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Jacqueline Phillips

Professor of Neuroscience

Biomedical Sciences, Faculty of Medicine and Health Sciences

Contact Details

Tel: (02) 9850 2753


Level 1, 75 Talavera Road, Macquarie University

Professor Phillips is a neurophysiologist. She trained initially as a veterinarian, and after a number of years in small animal private practice, went on to do a PhD in medical research. She came to Macquarie University and the then Australian School of Advanced Medicine in 2009.

Her research examines the complex relationship between the brain and the cardiovascular system, and how they act together as drivers of high blood pressure in kidney disease. Much of her work focuses around a condition called polycystic kidney disease. Multiple approaches are used in the laboratory including molecular techniques, immunohistochemistry and electron microscopy, and measurement of physiological parameters such as nerve activity, blood pressure and heart rate. The goal of her work is to improve the quality of life for suffers of kidney disease by reducing their risk of high blood pressure, heart attack and stroke.


BVsc (Hons), PhD

Research Interest

  • Autonomic reflex control of the heart and vasculature in hypertension and chronic kidney disease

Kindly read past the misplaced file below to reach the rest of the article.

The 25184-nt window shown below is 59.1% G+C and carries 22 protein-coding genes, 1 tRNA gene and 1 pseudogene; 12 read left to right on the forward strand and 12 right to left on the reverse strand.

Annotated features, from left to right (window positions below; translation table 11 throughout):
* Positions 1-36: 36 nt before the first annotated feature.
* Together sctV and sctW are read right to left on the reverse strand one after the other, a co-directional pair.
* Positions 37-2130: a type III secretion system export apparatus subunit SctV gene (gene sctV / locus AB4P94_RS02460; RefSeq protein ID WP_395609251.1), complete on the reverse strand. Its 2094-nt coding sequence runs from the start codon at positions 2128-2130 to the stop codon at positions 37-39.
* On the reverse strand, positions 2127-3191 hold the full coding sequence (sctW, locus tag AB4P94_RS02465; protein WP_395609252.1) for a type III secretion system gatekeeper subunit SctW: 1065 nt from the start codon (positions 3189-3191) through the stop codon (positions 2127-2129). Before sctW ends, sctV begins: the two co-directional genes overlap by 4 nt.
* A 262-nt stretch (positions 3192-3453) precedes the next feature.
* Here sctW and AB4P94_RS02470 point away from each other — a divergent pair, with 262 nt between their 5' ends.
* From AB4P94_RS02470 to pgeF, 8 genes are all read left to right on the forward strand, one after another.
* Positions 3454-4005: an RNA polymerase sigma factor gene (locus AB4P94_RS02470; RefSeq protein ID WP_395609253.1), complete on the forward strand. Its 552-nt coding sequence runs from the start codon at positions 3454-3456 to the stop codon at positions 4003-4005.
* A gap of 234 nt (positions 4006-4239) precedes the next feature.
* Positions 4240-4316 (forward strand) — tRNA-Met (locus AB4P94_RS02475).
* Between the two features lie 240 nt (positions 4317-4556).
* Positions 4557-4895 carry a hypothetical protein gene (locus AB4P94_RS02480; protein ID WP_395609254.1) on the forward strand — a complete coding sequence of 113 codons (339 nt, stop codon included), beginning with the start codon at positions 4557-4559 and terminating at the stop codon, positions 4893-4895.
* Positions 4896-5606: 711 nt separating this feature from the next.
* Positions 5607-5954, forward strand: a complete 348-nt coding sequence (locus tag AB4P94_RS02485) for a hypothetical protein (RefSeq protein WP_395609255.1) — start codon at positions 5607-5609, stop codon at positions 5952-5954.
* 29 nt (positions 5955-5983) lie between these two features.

• Structural and functional abnormalities arising from mutations in PKD genes
  • Sympathetic and sensory mechanisms driving conditions of chronic pain.
  • Factors contributing to depression and suicide risk in Veterinarians.

Select Publications

  1. Differential contribution of afferent and central pathways to the development of baroreflex dysfunction in chronic kidney disease. Salman IM, Hildreth CM, Ameer OZ, Phillips JK. Hypertension. 2014 Apr;63(4):804-10. doi: 10.1161/HYPERTENSIONAHA.113.02110.
  2. Direct conscious telemetry recordings demonstrate increased renal sympathetic nerve activity in rats with chronic kidney disease. Salman IM, Sarma Kandukuri D, Harrison JL, Hildreth CM, Phillips JK. Front Physiol. 2015 Aug 4;6:218. doi: 10.3389/fphys.2015.00218
  3. Protective cardiorenal effects of spironolactone in a rodent model of polycystic kidney disease. Jeewandara TM, Ameer OZ, Boyd R, Wyse BF, Underwood CF, Phillips JK. Clin Exp Pharmacol Physiol. 2015 Apr;42(4):353-60. doi: 10.1111/1440-1681.12372.
  4. Upregulation of α1-adrenoceptors on cutaneous nerve fibres after partial sciatic nerve ligation and in complex regional pain syndrome type II. Drummond PD, Drummond ES, Dawson LF, Mitchell V, Finch PM, Vaughan CW, Phillips JK. Pain. 2014 Mar;155(3):606-16. doi: 10.1016/j.pain.2013.12.021
  5. Trait perfectionism strengthens the negative effects of moral stressors occurring in veterinary practice. Crane MF, Phillips JK, Karin E. Aust Vet J. 2015 Oct;93(10):354-60. doi: 10.1111/avj.12366.

Grant Success

  • 2015: Perpetual (Hillcrest Foundation) (CIA) How kidney disease rewires the brain to reduce heart health
  • 2012 – 2014: NHMRC Project Grant (CIA). Reduced Baroreceptor Reflex Control Of Heart Rate In Chronic Renal Failure
  • 2012 – 2014: NHMRC Project Grant (CIA) Vascular And Neurogenic Determinants Of Hypertension In Chronic Kidney Disease
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